Provided by Inside Science News Service

4.8 /5 (5 votes)

Related Stories

How does an outfielder know where to run for a fly ball?

Jan 21, 2010

( -- Faced with a fly ball soaring deep into center field during the 1954 World Series, New York Giants center fielder Willie Mays turned his back on the ball, ran straight to the center field ...

How pitching changes little leaguers' shoulders

Oct 04, 2007

At this year's Little League World Series, new rules for the first time forced players to limit the number of times pitchers could throw the ball, and coaches had to strategize how pitchers were used more carefully.

Recommended for you

Patent talk: Google sharpens contact lens vision

12 hours ago

( —A report from Patent Bolt brings us one step closer to what Google may have in mind in developing smart contact lenses. According to the discussion Google is interested in the concept of contact ...

Neuroscientist's idea wins new-toy award

Apr 15, 2014

When he was a child, Robijanto Soetedjo used to play with his electrically powered toys for a while and then, when he got bored, take them apart - much to the consternation of his parents.

Land Rover demos invisible bonnet / car hood (w/ video)

Apr 14, 2014

( —Land Rover has released a video demonstrating a part of its Discover Vision Concept—the invisible "bonnet" or as it's known in the U.S. the "hood" of the car. It's a concept the automaker ...

Visions of 1964 World's Fair didn't all come true

Apr 12, 2014

Video phone calls? Yeah, we do that. Asking computers for information? Sure, several times a day. Colonies on the moon and jet packs as a mode of everyday transportation. OK, maybe not.

User comments : 1

Adjust slider to filter visible comments by rank

Display comments: newest first

not rated yet Apr 02, 2010
Really, so it takes a nuclear physicist to conclude that putting a ball over the middle of the plate has a greater chance to be hit over the fence? Really?

Man, no wonder I never made the majors...I thought you were supposed to throw it down the middle...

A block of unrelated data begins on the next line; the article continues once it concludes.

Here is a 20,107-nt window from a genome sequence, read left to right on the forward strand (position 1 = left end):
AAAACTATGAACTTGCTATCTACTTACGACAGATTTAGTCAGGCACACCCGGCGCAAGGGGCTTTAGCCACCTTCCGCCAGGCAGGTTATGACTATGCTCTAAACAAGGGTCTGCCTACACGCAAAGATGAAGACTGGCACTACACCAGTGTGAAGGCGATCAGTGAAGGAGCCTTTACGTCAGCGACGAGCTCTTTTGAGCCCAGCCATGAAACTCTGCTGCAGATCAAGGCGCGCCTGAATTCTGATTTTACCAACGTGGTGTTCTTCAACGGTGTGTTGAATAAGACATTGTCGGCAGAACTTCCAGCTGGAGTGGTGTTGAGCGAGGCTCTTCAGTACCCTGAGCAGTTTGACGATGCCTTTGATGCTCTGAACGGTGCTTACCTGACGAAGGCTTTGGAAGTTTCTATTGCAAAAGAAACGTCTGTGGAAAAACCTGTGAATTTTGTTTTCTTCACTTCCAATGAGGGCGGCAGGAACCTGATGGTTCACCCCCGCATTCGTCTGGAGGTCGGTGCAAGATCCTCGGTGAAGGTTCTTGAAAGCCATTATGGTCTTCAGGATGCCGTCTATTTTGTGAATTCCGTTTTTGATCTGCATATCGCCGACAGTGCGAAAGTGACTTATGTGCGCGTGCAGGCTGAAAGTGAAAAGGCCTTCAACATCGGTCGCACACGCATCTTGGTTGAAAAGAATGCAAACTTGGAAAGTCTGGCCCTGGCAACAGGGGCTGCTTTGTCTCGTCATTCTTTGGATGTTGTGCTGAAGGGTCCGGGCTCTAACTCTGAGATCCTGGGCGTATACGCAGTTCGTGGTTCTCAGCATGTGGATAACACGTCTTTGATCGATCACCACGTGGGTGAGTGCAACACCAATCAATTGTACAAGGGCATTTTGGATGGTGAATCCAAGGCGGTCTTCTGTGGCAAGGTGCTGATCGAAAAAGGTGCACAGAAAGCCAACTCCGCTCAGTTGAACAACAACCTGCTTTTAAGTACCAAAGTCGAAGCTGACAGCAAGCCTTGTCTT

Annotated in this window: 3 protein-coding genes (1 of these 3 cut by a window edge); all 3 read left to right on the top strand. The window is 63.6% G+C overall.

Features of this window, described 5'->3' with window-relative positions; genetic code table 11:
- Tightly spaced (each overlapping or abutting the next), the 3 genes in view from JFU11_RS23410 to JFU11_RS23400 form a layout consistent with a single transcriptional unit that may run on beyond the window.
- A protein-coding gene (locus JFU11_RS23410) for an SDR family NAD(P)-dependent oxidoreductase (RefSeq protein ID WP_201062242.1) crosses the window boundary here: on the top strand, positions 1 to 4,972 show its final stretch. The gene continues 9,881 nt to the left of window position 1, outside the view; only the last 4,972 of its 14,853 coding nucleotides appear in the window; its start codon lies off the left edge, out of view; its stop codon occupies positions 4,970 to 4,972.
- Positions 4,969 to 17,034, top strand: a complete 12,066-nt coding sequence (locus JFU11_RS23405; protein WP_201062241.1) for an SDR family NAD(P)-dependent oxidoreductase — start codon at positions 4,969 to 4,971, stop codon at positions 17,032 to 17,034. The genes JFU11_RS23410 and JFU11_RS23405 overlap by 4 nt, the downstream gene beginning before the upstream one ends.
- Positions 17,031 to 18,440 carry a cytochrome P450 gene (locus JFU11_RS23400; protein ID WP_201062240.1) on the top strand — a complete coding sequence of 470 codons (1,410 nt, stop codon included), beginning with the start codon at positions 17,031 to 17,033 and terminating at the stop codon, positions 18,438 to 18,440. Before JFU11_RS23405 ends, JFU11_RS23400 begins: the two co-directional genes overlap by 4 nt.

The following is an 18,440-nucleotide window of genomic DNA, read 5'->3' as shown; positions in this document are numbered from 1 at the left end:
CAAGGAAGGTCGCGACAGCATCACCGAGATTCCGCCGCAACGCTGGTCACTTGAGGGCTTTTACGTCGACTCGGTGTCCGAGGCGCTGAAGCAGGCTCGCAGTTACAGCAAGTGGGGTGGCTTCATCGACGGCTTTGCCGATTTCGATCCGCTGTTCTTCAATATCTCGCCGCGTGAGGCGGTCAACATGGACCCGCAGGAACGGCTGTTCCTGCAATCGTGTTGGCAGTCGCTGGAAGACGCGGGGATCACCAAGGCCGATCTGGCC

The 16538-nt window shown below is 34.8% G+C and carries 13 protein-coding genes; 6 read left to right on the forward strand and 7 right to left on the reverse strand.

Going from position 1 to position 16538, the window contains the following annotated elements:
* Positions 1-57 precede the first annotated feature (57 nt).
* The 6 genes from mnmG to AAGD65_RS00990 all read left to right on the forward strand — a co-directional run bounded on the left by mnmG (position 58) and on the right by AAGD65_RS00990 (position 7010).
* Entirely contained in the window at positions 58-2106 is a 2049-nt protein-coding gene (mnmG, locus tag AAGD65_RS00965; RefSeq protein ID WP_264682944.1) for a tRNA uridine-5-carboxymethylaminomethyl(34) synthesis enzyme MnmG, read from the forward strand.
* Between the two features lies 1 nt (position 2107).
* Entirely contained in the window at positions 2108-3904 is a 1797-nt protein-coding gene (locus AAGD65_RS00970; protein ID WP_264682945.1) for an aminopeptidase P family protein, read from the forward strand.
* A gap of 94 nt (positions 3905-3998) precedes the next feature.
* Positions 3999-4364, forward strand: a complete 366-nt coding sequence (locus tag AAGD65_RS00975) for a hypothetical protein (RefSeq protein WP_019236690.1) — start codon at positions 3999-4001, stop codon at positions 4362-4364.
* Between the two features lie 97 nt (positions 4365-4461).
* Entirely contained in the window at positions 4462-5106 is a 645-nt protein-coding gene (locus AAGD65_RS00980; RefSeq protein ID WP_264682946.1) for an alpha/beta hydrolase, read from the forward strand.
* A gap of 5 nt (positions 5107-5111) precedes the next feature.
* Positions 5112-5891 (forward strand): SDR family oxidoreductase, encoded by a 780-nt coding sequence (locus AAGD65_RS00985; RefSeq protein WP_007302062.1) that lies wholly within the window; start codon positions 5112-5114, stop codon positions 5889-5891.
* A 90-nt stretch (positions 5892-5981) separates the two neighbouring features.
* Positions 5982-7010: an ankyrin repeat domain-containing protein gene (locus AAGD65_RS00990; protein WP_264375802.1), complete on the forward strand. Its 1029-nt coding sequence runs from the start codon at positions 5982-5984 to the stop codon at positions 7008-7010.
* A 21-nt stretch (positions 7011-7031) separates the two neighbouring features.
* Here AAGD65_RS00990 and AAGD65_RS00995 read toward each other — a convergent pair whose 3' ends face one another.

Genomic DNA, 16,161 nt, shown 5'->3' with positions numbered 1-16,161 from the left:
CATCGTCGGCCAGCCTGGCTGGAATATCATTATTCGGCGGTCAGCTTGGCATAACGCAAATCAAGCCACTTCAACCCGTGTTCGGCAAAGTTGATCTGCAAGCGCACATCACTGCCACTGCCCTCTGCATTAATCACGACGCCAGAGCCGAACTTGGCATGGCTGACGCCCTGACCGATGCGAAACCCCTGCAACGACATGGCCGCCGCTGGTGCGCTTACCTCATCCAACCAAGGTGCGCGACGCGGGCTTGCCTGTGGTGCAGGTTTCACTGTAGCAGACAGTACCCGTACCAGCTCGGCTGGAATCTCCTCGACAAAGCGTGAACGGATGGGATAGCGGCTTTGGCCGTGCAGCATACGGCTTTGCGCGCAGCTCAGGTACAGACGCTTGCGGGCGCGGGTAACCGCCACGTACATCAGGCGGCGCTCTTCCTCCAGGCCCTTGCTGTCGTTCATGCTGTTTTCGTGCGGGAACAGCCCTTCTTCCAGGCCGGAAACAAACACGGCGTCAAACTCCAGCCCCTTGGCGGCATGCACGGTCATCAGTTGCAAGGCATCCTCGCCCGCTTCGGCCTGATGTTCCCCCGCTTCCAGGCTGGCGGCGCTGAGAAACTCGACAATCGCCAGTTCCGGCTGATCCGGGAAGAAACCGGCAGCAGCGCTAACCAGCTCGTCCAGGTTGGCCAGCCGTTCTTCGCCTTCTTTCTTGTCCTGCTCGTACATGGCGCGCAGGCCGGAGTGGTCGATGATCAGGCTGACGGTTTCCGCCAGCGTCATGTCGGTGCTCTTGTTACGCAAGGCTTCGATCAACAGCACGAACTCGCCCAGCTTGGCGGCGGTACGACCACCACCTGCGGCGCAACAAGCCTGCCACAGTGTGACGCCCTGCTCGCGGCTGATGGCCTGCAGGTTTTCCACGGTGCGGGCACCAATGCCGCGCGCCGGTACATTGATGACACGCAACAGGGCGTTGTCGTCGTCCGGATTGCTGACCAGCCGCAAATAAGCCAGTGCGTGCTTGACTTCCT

It may certainly help give a better defintion to Fielder Range though. That has been a hard category to quantify exactly.

More news stories

Quantenna promises 10-gigabit Wi-Fi by next year

( —Quantenna Communications has announced that it has plans for releasing a chipset that will be capable of delivering 10Gbps WiFi to/from routers, bridges and computers by sometime next year. ...

Floating nuclear plants could ride out tsunamis

When an earthquake and tsunami struck the Fukushima Daiichi nuclear plant complex in 2011, neither the quake nor the inundation caused the ensuing contamination. Rather, it was the aftereffects—specifically, ...

Unlocking secrets of new solar material

( —A new solar material that has the same crystal structure as a mineral first found in the Ural Mountains in 1839 is shooting up the efficiency charts faster than almost anything researchers have ...

Patent talk: Google sharpens contact lens vision

( —A report from Patent Bolt brings us one step closer to what Google may have in mind in developing smart contact lenses. According to the discussion Google is interested in the concept of contact ...

How kids' brain structures grow as memory develops

Our ability to store memories improves during childhood, associated with structural changes in the hippocampus and its connections with prefrontal and parietal cortices. New research from UC Davis is exploring ...

Gate for bacterial toxins found

Prof. Dr. Dr. Klaus Aktories and Dr. Panagiotis Papatheodorou from the Institute of Experimental and Clinical Pharmacology and Toxicology of the University of Freiburg have discovered the receptor responsible ...